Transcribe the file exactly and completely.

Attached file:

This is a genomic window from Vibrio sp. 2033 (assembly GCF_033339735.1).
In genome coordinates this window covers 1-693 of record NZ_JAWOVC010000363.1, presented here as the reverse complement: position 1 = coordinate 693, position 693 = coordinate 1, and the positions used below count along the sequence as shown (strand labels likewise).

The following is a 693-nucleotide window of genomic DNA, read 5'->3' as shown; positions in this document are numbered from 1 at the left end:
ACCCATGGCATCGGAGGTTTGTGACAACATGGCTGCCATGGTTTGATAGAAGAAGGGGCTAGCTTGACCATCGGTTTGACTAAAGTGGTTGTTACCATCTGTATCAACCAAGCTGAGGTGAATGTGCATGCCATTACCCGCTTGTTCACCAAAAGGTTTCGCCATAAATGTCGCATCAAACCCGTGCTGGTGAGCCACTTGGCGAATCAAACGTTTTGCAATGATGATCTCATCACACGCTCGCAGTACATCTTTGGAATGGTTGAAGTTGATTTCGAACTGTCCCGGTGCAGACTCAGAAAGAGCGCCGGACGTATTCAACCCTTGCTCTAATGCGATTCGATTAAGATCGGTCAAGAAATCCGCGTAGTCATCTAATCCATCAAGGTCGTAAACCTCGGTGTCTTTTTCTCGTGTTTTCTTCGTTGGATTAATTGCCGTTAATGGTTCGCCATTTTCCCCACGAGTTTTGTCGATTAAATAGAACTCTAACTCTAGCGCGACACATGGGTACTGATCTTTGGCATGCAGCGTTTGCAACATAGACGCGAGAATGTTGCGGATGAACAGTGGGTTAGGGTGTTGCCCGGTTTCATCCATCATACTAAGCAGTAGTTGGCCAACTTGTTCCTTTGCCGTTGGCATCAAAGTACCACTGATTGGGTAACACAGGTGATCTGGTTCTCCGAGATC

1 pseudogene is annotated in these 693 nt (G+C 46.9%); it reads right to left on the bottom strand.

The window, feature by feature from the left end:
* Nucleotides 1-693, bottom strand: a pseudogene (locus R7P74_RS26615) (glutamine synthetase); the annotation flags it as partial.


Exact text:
This is a genomic window from Vibrio sp. 2033 (assembly GCF_033339735.1).
In genome coordinates this window covers 1-693 of record NZ_JAWOVC010000363.1, presented here as the reverse complement: position 1 = coordinate 693, position 693 = coordinate 1, and the positions used below count along the sequence as shown (strand labels likewise).

The following is a 693-nucleotide window of genomic DNA, read 5'->3' as shown; positions in this document are numbered from 1 at the left end:
ACCCATGGCATCGGAGGTTTGTGACAACATGGCTGCCATGGTTTGATAGAAGAAGGGGCTAGCTTGACCATCGGTTTGACTAAAGTGGTTGTTACCATCTGTATCAACCAAGCTGAGGTGAATGTGCATGCCATTACCCGCTTGTTCACCAAAAGGTTTCGCCATAAATGTCGCATCAAACCCGTGCTGGTGAGCCACTTGGCGAATCAAACGTTTTGCAATGATGATCTCATCACACGCTCGCAGTACATCTTTGGAATGGTTGAAGTTGATTTCGAACTGTCCCGGTGCAGACTCAGAAAGAGCGCCGGACGTATTCAACCCTTGCTCTAATGCGATTCGATTAAGATCGGTCAAGAAATCCGCGTAGTCATCTAATCCATCAAGGTCGTAAACCTCGGTGTCTTTTTCTCGTGTTTTCTTCGTTGGATTAATTGCCGTTAATGGTTCGCCATTTTCCCCACGAGTTTTGTCGATTAAATAGAACTCTAACTCTAGCGCGACACATGGGTACTGATCTTTGGCATGCAGCGTTTGCAACATAGACGCGAGAATGTTGCGGATGAACAGTGGGTTAGGGTGTTGCCCGGTTTCATCCATCATACTAAGCAGTAGTTGGCCAACTTGTTCCTTTGCCGTTGGCATCAAAGTACCACTGATTGGGTAACACAGGTGATCTGGTTCTCCGAGATC

1 pseudogene is annotated in these 693 nt (G+C 46.9%); it reads right to left on the bottom strand.

The window, feature by feature from the left end:
* Nucleotides 1-693, bottom strand: a pseudogene (locus R7P74_RS26615) (glutamine synthetase); the annotation flags it as partial.